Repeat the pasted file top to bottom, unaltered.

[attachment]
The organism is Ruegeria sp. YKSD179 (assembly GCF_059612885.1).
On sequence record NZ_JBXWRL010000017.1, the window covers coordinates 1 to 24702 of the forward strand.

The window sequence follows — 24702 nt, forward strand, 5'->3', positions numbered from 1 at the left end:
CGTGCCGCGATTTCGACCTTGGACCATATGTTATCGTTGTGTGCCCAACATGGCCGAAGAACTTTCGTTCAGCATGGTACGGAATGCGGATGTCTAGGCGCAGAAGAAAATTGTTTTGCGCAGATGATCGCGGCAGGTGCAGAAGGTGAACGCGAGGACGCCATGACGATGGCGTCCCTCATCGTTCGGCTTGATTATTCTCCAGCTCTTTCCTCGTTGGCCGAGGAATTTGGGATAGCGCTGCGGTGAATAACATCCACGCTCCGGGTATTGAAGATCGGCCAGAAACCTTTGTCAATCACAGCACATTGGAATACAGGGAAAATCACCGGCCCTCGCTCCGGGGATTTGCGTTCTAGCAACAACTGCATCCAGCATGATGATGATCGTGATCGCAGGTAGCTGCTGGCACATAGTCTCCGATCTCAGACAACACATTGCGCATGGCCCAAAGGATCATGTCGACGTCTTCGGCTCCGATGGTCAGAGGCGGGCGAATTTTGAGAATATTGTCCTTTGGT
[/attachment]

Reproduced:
The organism is Ruegeria sp. YKSD179 (assembly GCF_059612885.1).
On sequence record NZ_JBXWRL010000017.1, the window covers coordinates 1 to 24702 of the forward strand.

The window sequence follows — 24702 nt, forward strand, 5'->3', positions numbered from 1 at the left end:
CGTGCCGCGATTTCGACCTTGGACCATATGTTATCGTTGTGTGCCCAACATGGCCGAAGAACTTTCGTTCAGCATGGTACGGAATGCGGATGTCTAGGCGCAGAAGAAAATTGTTTTGCGCAGATGATCGCGGCAGGTGCAGAAGGTGAACGCGAGGACGCCATGACGATGGCGTCCCTCATCGTTCGGCTTGATTATTCTCCAGCTCTTTCCTCGTTGGCCGAGGAATTTGGGATAGCGCTGCGGTGAATAACATCCACGCTCCGGGTATTGAAGATCGGCCAGAAACCTTTGTCAATCACAGCACATTGGAATACAGGGAAAATCACCGGCCCTCGCTCCGGGGATTTGCGTTCTAGCAACAACTGCATCCAGCATGATGATGATCGTGATCGCAGGTAGCTGCTGGCACATAGTCTCCGATCTCAGACAACACATTGCGCATGGCCCAAAGGATCATGTCGACGTCTTCGGCTCCGATGGTCAGAGGCGGGCGAATTTTGAGAATATTGTCCTTTGGT